Does our history only appear overheated, but is essentially calmly predetermined? Is it directional or conceivable, dialectic and eclectic or cyclical, and therefore cynical? Surely, our history warns. Does it also provide for a hope? Hence, what is in front of us: destiny or future?
One of the biggest (nearly schizophrenic) dilemmas of liberalism, ever since David Hume and Adam Smith, was an insight into reality; whether the world is essentially Hobbesian or Kantian. As postulated, the main task of any liberal state is to enable and maintain wealth of nation, which of course rests upon wealthy individuals inhabiting the particular state. Hence, if wealthy an individual, the state will rob you, but in absence of it, the pauperized masses will mob you. The invisible hand of Smith’s followers have found the satisfactory answer – sovereign debt. That ‘invention’ meant: relatively strong central government of the state. Instead of popular control through the democratic checks-&-balances mechanism, such a state should be rather heavily indebted. Debt – firstly to local merchants, than to foreigners – is a far more powerful deterrent, as it resides outside the popular check domain. With such a mixed blessing, no empire can easily demonetize its legitimacy, and abandon its hierarchical but invisible and unconstitutional controls. This is how a debtor empire was born. A blessing or totalitarian curse? Let us briefly examine it.
The Soviet Union – much as (the pre-Deng’s) China itself – was farmore of a classic continental military empire (overtly brutal; rigid,authoritative, anti-individual, apparent, secretive), while the US was more afinancial empire (covertly coercive; hierarchical, yet asocial, exploitive,pervasive, polarizing). On opposite sides of the globe and cognition, to eachother they remained enigmatic, mysterious and incalculable: Bear ofpermafrost vs. Fish of the warm seas. Sparta vs. Athens. Rome vs.Phoenicia… However, common for the both was a super-appetite foromnipresence. Along with the price to pay for it.
Consequently, the Soviets went bankrupt by mid 1980s – they crackedunder its own weight, imperially overstretched. So did the Americans – the‘white man burden’ fractured them already by the Vietnam war, with theNixon shock only officializing it. However, the US imperium managed tosurvive and to outlive the Soviets. How? The United States, with its financialcapital (or an illusion of it), evolved into a debtor empire through the WallStreet guaranties. Titanium-made Sputnik vs. gold mine of printed-paper…Nothing epitomizes this better than the words of the longest serving US Federal Reserve’s boss, Alan Greenspan, who famously said to then FrenchPresident Jacques Chirac: “True, the dollar is our currency, but yourproblem”. Hegemony vs. hegemoney.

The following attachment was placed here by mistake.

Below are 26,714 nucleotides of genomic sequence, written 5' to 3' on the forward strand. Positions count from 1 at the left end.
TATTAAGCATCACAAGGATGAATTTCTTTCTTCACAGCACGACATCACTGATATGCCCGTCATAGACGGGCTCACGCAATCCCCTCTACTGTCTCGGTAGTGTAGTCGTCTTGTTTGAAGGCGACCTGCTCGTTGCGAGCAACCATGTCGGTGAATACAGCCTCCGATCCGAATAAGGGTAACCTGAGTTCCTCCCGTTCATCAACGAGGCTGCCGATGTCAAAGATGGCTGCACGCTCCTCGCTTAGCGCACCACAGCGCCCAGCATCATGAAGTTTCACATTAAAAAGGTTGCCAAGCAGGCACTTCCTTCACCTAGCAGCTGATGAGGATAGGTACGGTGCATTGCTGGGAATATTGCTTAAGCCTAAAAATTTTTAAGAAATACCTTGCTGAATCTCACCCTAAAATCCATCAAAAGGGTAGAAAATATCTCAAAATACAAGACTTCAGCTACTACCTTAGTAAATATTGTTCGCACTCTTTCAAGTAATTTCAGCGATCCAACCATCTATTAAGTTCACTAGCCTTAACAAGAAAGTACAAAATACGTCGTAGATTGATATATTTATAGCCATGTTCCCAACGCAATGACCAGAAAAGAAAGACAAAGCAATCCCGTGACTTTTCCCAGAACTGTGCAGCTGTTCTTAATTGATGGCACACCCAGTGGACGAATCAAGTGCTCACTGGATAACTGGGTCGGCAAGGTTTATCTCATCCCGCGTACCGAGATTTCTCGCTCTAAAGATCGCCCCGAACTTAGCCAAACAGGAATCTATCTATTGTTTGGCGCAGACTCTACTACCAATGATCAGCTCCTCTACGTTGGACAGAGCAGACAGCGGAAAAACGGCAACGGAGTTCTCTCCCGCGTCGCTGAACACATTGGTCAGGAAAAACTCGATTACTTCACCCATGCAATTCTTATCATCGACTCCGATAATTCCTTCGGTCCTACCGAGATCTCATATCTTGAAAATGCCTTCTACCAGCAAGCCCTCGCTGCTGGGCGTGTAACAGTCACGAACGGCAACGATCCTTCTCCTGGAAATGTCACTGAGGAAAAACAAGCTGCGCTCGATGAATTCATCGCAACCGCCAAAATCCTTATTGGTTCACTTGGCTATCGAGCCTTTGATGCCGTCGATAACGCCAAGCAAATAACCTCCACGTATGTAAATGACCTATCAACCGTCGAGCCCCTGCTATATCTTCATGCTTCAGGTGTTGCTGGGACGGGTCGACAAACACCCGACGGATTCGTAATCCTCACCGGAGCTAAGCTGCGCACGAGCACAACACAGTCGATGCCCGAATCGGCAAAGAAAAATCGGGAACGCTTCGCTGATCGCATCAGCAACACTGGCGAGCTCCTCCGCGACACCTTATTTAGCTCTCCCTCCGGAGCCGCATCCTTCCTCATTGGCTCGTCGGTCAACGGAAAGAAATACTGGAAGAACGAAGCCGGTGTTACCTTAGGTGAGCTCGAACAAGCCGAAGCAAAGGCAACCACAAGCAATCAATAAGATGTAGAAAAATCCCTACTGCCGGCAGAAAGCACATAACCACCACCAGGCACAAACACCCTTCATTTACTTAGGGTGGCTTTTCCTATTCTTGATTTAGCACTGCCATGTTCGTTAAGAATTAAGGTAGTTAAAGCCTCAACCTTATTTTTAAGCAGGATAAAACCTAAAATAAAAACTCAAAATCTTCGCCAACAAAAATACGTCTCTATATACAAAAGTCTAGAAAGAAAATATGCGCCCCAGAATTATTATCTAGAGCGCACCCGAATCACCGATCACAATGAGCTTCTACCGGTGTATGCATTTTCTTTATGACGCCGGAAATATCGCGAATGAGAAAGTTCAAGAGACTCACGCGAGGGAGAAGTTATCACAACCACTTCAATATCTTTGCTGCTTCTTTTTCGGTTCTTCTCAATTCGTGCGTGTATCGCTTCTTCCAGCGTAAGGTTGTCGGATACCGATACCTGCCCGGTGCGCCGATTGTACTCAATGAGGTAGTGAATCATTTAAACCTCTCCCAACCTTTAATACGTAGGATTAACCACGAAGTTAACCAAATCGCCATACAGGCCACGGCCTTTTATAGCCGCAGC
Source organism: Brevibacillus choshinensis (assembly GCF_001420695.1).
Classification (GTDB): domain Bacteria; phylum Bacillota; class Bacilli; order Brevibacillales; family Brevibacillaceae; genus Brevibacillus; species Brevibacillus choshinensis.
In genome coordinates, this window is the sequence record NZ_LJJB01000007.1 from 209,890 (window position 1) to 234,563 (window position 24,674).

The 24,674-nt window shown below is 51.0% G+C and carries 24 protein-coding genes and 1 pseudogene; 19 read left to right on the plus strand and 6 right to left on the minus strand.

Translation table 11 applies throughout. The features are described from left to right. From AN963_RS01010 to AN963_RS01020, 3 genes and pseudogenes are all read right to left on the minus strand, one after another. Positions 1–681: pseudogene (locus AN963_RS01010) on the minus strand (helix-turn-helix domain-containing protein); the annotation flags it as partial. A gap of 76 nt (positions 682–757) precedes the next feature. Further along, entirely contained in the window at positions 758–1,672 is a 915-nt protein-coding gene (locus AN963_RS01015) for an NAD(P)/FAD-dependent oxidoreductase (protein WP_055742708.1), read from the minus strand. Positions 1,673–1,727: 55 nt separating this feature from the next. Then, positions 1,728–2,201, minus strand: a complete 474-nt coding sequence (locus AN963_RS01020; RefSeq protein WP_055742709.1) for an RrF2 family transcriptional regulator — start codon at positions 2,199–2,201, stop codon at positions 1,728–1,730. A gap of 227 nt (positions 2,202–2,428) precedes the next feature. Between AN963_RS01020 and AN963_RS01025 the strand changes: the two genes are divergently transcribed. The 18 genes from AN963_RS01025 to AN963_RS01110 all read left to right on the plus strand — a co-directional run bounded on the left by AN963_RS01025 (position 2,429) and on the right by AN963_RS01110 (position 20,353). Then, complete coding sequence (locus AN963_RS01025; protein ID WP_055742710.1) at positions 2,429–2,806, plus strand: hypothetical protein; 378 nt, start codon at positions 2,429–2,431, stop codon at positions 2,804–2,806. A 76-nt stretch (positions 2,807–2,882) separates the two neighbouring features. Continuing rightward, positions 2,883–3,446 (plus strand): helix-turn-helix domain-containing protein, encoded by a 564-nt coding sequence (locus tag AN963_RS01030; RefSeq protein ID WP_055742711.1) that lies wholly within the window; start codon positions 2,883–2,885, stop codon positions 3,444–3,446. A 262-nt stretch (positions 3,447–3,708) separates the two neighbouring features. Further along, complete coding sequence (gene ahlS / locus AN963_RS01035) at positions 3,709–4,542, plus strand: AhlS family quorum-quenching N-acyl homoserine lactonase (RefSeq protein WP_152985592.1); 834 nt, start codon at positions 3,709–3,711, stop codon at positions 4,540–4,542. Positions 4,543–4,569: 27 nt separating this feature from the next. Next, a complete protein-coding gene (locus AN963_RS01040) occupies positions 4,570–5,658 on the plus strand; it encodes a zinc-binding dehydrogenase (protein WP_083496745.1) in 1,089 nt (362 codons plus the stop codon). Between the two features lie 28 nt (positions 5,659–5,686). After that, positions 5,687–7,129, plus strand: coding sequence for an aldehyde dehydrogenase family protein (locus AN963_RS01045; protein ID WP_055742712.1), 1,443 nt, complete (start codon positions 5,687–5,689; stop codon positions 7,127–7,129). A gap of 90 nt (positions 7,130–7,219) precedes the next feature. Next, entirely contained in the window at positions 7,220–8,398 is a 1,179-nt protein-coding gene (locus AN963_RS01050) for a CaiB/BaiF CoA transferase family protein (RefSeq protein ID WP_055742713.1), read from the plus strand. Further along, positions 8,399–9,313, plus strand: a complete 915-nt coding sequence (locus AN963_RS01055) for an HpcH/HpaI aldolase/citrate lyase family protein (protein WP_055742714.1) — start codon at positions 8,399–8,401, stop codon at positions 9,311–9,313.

House of Cards
Conventional economic theory teaches us that money is a universalequivalent to all goods. Historically, currencies were (space and time- related)locality-dependent. However, like no currency ever before, the US dollarbecame – past the WWII – the universal equivalent to all other moneys of theworld. According to history of currencies, the core component related to thenon-precious metals money is a so-called promissory note – intangible beliefthat, by any given point of future, a particular shiny paper (self-proclaimed asmoney) will be smoothly exchanged for real goods.
Thus, roughly speaking, money is nothing else but a civilizationalconstruct about imagined/projected tomorrow – that the next day (whichnobody has ever seen in the history of humankind, but everybody operateswith) certainly comes (i), and that this tomorrow will certainly be a better daythen our yesterday or even our today (ii).
This and similar types of social contracts (horizontal and vertical) overthe collective constructs hold society together as much as its economy keeps italive and evolving. Hence, it is money that powers economy, but our blindfaith in (constructed) tomorrows and its alleged certainty empowers money.Clearly, the universal equivalent of all equivalents – the US dollar – followsthe same pattern: Strong and widely accepted promise. What does the USdollar promise when there is no gold cover attached to it ever since the timeof Nixon shock of 1970s?
Pentagon promises that the oceans’ sea lines will remain opened (read:controlled by the US Navy), pathways unhindered, and that the most tradedcommodity in the world – oil, will be delivered. So, it is not an oil or itsdelivery what is a cover to the US dollar – it is a promise that oil of tomorrowwill be deliverable. That is a real might of the US dollar, which in returnfinances Pentagon’s massive expenditures and shoulders its supremacy.Admired and feared, Pentagon further fans our planetary belief in tomorrow’sdeliverability – if we only keep our faith in dollar (and hydrocarbonsenergized economy), and so on and on in perpetuated circle of mutualreinforcements.